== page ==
As teachers, we tend to talk…a lot! I think talking is our way of trying to help.  There are many times conversations are helpful, in a conference let’s make sure we’re engaged in a true conversation that is equal. As teachers, we tend to have a habit of dominating and filling in the silence (that is often only awkward to us, the adults). Instead of thinking of conferences as an opportunity to tell students what you are thinking or quizzing them on what they are reading/writing, or working on as a mathematician, let’s focus on making students feel as comfortable as possible sharing their thinking with us. If the key to a conference is truly differentiated teaching, we need to know what students are actually thinking. In the research Gravity Goldberg and I conducted to write Teacher’s Toolkit for Independent Reading, we found most students are so worried about “getting the answer correct” that they spend all of their time trying to figure out what the teacher wants them to say. When students spend their mental energy “trying to get it right – for the teacher” we as teachers don’t actually get the information, we need to support them. What would happen if we shifted the mindset of conversations between teachers and students away from a getting it right process to more of a conversation about thinking process. This is why schools are often accused of stifling creativity. To help silence the internal editor that many students switch on when they sit next to their teacher, one thing we want to do as we teach students the roles of a conference is avoid the pressure of “right” or “wrong” scenarios, and instead model a “figuring it out and problem solving” mentality.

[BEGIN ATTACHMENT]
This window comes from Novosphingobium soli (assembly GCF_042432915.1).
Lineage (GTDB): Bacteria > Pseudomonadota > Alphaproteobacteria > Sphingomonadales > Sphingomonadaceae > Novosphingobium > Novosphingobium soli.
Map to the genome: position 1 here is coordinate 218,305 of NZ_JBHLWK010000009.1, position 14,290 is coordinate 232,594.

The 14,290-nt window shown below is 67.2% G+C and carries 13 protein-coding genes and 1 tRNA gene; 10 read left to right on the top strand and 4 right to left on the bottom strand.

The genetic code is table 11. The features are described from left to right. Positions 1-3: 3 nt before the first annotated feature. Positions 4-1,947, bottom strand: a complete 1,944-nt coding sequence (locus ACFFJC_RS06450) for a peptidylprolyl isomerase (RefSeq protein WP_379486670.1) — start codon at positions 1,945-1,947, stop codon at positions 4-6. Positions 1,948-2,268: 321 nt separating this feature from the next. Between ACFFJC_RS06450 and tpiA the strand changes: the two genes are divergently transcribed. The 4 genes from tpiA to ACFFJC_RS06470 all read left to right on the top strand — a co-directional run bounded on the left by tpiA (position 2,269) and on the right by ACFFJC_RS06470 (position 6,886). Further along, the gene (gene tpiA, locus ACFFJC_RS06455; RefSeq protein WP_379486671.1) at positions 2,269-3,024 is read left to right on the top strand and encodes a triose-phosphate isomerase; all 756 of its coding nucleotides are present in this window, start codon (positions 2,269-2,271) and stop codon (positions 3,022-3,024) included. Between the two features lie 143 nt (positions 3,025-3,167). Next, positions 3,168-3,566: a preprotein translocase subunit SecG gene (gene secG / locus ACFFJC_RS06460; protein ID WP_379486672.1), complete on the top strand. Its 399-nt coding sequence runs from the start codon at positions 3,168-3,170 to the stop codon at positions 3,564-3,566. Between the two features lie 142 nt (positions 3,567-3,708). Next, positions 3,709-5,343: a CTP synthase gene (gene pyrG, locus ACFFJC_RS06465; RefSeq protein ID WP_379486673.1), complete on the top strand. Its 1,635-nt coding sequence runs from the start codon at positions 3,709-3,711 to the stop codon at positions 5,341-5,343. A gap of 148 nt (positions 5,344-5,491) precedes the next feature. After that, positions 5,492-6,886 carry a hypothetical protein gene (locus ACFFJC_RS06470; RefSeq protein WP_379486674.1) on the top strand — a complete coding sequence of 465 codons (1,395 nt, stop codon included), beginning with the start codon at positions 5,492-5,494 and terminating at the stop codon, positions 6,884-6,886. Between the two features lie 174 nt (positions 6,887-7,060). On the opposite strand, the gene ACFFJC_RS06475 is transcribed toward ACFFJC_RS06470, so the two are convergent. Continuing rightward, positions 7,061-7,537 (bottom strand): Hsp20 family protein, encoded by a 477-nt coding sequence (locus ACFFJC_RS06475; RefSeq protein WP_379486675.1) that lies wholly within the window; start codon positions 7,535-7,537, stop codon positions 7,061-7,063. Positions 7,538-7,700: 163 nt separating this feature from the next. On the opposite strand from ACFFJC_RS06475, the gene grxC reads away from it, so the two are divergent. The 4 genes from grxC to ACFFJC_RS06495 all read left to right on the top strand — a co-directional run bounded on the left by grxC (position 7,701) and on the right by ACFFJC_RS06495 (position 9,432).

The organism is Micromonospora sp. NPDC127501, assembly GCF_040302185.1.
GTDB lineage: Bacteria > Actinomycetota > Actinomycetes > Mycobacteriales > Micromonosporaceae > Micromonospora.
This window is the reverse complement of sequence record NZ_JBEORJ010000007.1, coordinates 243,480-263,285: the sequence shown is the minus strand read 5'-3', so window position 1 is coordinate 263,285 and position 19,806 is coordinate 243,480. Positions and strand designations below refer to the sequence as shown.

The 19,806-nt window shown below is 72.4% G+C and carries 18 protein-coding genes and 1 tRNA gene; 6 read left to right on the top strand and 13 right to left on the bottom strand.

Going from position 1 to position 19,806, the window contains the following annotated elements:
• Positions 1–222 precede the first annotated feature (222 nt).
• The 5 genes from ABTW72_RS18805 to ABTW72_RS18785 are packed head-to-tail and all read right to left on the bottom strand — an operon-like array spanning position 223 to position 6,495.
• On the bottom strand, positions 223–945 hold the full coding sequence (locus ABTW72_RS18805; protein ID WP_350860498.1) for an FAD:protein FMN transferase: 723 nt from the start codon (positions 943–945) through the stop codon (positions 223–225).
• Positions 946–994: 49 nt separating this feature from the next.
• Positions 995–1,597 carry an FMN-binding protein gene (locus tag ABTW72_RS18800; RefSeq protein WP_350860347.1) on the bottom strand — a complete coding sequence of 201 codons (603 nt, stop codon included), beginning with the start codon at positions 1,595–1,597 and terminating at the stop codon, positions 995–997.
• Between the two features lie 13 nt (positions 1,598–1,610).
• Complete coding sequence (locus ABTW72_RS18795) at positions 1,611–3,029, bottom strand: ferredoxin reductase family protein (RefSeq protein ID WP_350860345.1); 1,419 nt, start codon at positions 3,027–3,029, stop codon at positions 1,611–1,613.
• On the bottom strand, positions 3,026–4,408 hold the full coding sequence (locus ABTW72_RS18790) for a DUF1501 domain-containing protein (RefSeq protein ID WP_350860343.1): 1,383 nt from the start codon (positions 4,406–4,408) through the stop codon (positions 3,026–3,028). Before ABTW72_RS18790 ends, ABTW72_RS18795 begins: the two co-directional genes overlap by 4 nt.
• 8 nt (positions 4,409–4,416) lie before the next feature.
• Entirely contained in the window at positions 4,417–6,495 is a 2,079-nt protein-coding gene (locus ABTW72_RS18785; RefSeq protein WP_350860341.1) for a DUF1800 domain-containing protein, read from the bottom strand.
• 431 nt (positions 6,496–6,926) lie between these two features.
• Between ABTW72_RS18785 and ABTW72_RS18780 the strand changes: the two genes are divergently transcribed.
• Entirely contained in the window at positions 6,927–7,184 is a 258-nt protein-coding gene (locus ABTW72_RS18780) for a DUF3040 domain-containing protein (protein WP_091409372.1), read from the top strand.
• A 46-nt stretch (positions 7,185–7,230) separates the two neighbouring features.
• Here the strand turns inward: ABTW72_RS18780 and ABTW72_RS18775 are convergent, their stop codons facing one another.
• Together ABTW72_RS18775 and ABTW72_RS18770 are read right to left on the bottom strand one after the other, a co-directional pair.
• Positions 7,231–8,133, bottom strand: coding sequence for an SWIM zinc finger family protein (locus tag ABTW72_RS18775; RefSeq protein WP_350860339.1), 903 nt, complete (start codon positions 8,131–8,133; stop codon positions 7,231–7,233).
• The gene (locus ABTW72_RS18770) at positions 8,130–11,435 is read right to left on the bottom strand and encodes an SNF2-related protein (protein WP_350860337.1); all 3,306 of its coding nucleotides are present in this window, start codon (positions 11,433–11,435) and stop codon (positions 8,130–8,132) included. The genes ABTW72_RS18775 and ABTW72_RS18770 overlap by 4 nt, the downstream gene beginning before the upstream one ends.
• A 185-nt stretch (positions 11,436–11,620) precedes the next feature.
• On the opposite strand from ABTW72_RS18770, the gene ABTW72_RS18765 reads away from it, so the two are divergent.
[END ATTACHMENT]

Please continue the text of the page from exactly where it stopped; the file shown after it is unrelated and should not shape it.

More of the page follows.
This image might help us as teachers to remember one of our main goals in a conference with a student is to set them up to discuss their process and thinking about their work. This is not a time of quizzing or catching students up on missed work, but rather, a time of discussing and thinking through ideas together.

Tip #2: Teacher Language that Invites Thinking

Language is powerful. Think of all the ways we communicate with one another:

  • Facial expressions
  • Gestures
  • Tone
  • Words
  • Images
Check in to make sure that all the above are set to invite discourse! Conversations are a two-way street. The fastest way to a one-way street conversation is language that might actually be silencing students. Thomas Newkirk in his book Embarrassment writes that embarrassment is the true enemy (silencer) of learning. Let’s make sure that our tone, our gestures, and are words all model inquiry, curiosity, and advocacy. In the chart below are a few sentence starters to help us with teacher language that is student centered and invites them to open up about their thinking.
Instead of… Try…
Correcting
“You didn’t change your voice when there were quotation marks on the page.”
An Inquiry Stance
“Hmm. I wonder why the author added these marks around these words? What do you think the character was thinking?”
Quizzing
“Do you know what this word means?”
Invite Curiosity
“I wonder what this might mean…it might mean…let’s think about what it could mean based on what we know in the story….”
Teacher Driven
“I think you need to add a sentence here, and then add an end mark here.”
Student Driven
“What do you think will help the reader understand the idea you’re writing about?”

 Tip #3: Strategic Starts

The way a conversation starts often sets the tone and direction for how it will develop. Consider building a repertoire of ways to start conversations that lead to discussions that reveal the multi facets, complexities, quirks, and brilliance of students.  Schools are designed for linguists. So much of our teaching is centered around language, but what about students who are working on  their language? Who is without verbal speech? Do we have tools to engage all students? The chart below illustrates a few examples of ways we can strategically start conversations in ways that invite students to open up and share their thinking.

Use Visual Tools to Support Communication Ask About the Process Ask About Goals Follow Up on Previous Conversations
  • “Describe your process for…”
  • “What’s the first step you took to…”